Exercise in hypobaric hyperbaric and microgravity environments
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Exercise in Hypobaric, Hyperbaric, and Microgravity Environments. Definitions. Hypobaric - low atmospheric pressure Altitude Hyperbaric - high atmospheric pressure Underwater Microgravity - low gravitational force Space. Hypobaric Environment.

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Exercise in Hypobaric, Hyperbaric, and Microgravity Environments

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Exercise in hypobaric hyperbaric and microgravity environments

Exercise in Hypobaric, Hyperbaric, and Microgravity Environments



  • Hypobaric - low atmospheric pressure

    • Altitude

  • Hyperbaric - high atmospheric pressure

    • Underwater

  • Microgravity - low gravitational force

    • Space

Hypobaric environment

Hypobaric Environment

  • Altitudes of 1,500 m (4,921 ft) or more have a notable physiological impact on the human body.

Hypobaric environment1

Hypobaric Environment

  • Percentages of the gases in the air we breathe remain constant regardless of altitude.

  • However, partial pressures of each of these gases varies with atmospheric pressure.

Hypobaric environment2

Hypobaric Environment

  • Reduced partial pressure of O2 leads to decreased performance at altitude, due to a reduced pressure gradient that hinders oxygen transport to the tissues.

Hypobaric environment3

Hypobaric Environment

  • Air temperature drops as altitude increases.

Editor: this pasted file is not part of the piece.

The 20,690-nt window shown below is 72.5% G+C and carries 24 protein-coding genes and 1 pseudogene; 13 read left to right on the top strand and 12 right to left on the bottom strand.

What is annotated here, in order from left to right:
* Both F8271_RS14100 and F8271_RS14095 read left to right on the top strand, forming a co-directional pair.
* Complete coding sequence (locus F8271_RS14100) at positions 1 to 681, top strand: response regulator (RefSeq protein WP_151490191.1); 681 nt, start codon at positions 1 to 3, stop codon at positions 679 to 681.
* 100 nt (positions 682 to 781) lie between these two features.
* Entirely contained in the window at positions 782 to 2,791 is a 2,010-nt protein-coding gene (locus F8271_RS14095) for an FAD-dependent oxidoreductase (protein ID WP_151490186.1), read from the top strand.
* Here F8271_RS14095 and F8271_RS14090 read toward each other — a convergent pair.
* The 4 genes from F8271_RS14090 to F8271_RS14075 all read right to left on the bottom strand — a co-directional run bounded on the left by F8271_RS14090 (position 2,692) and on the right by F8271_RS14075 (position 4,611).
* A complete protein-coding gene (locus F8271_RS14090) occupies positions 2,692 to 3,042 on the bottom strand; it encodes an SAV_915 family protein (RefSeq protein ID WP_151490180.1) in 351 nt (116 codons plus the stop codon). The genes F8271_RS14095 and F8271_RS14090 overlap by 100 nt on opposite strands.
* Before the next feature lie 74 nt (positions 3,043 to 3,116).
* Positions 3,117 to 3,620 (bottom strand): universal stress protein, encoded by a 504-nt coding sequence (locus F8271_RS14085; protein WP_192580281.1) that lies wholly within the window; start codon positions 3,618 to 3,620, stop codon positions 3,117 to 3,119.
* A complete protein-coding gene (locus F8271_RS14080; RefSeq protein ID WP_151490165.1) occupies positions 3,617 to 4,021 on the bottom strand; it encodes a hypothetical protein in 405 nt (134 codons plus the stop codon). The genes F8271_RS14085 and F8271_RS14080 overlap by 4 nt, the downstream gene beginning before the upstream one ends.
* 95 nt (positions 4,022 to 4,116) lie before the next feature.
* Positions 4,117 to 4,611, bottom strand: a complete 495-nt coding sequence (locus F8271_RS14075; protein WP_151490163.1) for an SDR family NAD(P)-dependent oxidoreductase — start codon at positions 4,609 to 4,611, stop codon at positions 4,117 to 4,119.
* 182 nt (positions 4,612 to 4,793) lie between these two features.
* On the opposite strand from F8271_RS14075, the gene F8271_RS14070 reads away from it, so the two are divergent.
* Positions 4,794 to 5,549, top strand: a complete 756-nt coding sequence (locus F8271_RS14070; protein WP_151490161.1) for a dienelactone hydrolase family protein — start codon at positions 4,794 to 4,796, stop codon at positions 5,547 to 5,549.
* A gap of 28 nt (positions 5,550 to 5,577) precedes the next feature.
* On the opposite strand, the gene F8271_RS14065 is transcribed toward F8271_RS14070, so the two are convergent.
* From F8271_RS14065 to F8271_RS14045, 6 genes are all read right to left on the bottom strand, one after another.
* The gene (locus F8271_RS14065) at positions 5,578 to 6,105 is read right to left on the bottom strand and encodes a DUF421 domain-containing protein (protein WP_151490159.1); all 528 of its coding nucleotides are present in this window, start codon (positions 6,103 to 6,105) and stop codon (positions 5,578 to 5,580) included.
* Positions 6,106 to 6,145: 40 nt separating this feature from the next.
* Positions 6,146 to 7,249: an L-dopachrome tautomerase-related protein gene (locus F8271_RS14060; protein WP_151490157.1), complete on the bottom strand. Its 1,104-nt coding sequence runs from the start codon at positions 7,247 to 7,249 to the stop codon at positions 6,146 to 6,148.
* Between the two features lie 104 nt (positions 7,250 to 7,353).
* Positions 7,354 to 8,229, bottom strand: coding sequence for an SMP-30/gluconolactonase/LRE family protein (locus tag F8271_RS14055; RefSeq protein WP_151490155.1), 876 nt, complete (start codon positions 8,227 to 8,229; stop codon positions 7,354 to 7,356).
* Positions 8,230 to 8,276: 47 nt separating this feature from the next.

• Cold air can hold little water, so the air at altitude is dry.

    • These two factors increase your susceptibility to cold-related disorders and dehydration when at altitude.

Hypobaric environment4

Hypobaric Environment

  • Because the atmosphere is thinner and drier at altitude, solar radiation is more intense at higher elevations.

  • You also ventilate greater volumes of air at altitude because air is less dense.

Hypobaric environment5

Hypobaric Environment

  • Altitude training causes an increase in red blood cell count which increases blood oxygen-carrying capacity.

Hypobaric environment6

Hypobaric Environment

  • Total muscle mass decreases when at altitude, as does total body weight.

  • Part of this is from dehydration and appetite suppression, which leads to protein breakdown in the muscles.

Hypobaric environment7

Hypobaric Environment

  • Other muscle adaptations include decreased fiber area, increased capillary supply and decreased metabolic enzyme activities.

Hypobaric environment8

Hypobaric Environment

  • The decrease in VO2MAX with initial exposure to altitude does not improve much during several weeks of exposure.

Hypobaric conditions